Literally right across the street of Iguazu Falls on the Brazilian side (the actual falls, not the entrance gate) there is a gorgeous, stylish hotel. You can spend the night here (see Where to stay) or at least have a lunch, which we did and enjoyed a lot. Officially this is all part of Foz do Iguaçu, however the city center is about 40 min by car from here, see map below. There is a cool bird park right at the entrance of the National Park, which is worth seeing.
- Opening hours: daily 09:00-17:00h
- Admission fee BRL 100 per person cash or credit card
- Do not forget bringing your ID card or passport
- Skip any potential lines by purchasing your tickets online beforehand
- Several tours include hotel pick-up and entrance ticket already
Parque das Aves (BR)
This bird park is your best chance to see gorgeous toucan birds from up close! Parque das Aves includes many kinds of exotic birds, such as parrots in various colors and sizes, which you get to stand inside their big cage. There are also some very cool huge butterflies which are unlikely to spot in the wild nature. Plus some alligators, turtles, etc.
To conclude, should you have some time before or after visiting the Brazilian side of Iguazu Falls, or on an extra (half) day to spend, I would definitely recommend to visit Parque das Aves! Very suitable for kids too. It is open one hour earlier and one hour longer than the Brazilian falls’ gate, quite thoughtful.
- Opening hours: daily 08:00-18:00h
- Admission fee ARS 800 per person cash or credit card
- Avoid lines by getting your tickets online in advance
Iguazu Falls in Argentina
As mentioned above, Cataratas del Iguazú is the Argentinian name of Iguazu Falls in Argentina. It is a spectacular and beautiful piece of nature that you should spend at least one full day. While walking through the jungle, following different walking trails, you get to see many beautiful waterfalls and several wild animals, like monkeys, exotic birds, coatis, iguanas, etc. The free train that runs on this side of Iguazu Falls makes it very easy and convenient to get from one main point to another. Have fun!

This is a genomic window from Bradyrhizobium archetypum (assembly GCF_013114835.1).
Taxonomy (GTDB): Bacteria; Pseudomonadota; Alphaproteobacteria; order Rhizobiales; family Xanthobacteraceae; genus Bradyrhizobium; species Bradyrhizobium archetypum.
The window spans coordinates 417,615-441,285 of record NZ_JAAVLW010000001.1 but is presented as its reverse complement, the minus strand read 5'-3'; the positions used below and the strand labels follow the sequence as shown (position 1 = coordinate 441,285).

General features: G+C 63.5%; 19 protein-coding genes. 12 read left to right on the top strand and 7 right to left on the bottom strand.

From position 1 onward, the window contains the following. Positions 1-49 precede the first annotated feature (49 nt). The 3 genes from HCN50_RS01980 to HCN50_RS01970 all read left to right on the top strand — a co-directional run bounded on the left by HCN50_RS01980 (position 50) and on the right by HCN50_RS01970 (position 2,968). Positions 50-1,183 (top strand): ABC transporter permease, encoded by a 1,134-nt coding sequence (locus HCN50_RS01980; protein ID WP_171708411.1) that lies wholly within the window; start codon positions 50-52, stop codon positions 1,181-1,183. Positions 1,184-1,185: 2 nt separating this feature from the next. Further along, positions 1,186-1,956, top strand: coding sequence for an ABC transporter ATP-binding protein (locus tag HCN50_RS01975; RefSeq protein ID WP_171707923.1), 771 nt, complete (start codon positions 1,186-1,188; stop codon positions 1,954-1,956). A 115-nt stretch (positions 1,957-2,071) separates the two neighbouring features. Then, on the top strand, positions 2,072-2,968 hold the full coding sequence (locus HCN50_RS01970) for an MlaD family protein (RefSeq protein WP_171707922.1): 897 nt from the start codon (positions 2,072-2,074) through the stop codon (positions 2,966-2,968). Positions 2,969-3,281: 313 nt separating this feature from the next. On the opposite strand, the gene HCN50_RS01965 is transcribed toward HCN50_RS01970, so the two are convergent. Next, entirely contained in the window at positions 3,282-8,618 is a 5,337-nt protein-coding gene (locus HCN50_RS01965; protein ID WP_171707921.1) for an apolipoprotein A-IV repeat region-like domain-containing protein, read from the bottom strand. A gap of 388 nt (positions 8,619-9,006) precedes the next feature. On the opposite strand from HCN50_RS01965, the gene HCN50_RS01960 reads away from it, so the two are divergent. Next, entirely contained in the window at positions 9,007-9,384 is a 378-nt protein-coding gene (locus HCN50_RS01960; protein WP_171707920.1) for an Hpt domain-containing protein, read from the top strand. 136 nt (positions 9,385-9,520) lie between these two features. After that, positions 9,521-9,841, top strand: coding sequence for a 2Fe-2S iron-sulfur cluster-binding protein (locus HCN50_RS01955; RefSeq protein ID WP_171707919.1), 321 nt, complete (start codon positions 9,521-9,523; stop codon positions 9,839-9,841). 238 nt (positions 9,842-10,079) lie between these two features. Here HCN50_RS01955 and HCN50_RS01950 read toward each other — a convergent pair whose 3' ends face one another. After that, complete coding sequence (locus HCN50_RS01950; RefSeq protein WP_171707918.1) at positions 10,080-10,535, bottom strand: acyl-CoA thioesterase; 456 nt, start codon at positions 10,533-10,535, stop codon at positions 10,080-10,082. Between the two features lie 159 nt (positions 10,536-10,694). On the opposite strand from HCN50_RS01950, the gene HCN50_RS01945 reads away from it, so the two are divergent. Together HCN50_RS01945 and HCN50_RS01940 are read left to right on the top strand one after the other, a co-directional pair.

- Opening hours: daily 08:00-18:00h (last admission 16:30h)
- Admission fee ARS 800 per person cash pesos or credit card (previously only in cash)
- Train included, optional boat ride excluded
- Children, Mercosur Residents (Argentina, Brazil, Paraguay, Uruguay, Venezuela) and people with disabilities get discounts
- 2nd day entrance is 50% off!
- Bring your passport or ID card in order to get in
- Skip lines by getting your tickets online beforehand
There are several walking trails on the Argentinian side that you can walk:
- Upper Trail (Circuito Superior)
- Lower Trail (Circuito Inferior)
- Devil’s Trail (Paseo Garganta del Diablo)
- Green Trail (Sendero Verde)
- Macoco Trail (Camino del Macoco)
- San Martin Island (Isla San Martin)
The first three are the main paths. As the name might reveal already, we agree that the Lower Trail was slightly ‘inferior’, somewhat less spectacular than the Upper Trail. The Lower Trail has more stairs too. Nevertheless, I would recommend to do both, as they are both awesome and worthwhile!
The Upper Trail includes numerous fantastic waterfalls such as Dos Hermanas, Bossetti, Bernabe Mendez, Mbigua, San Martin and Escondido. See map below. The Upper Trail took us about 1.5-2 hours (1,750m). Several photos in this article are taken from the Upper Trail, including below panorama.
On the Lower Tail you will find beautiful waterfalls like Dos Hermanas, San Martin, Chico, Ramirez, Devil’s Throat, etc. The Lower Trail took us about 1.5 hours to walk (1,400m).
Camino del Macuco
This less well-known trail includes views on waterfalls like Alvar Nunez and Lanusse along the Iguazu River. The Arrecha Fall is the highlight of this trail. Cai monkeys live here, please do not feed them! This trail takes about 3 hours (the longest) and closes as first, around 15:00h. So if you want to do this one, make sure you do not start too late (before noon).
Get off at Estación Garganta del Diablo (Devil’s Throat Station) and walk for about 10 min (1100m or 1200 yards) on a wooden trail on poles to Garganta del Diablo (Devil’s Throat). I promise it will be super spectacular! One of the widest, biggest waterfalls of Iguazu Falls. You can stand right next to it, watching it from the balcony. Wow that power of the water! On the other side of the water is Brazil. Just watch and be amazed by the forces of nature. Wheelchair accessible.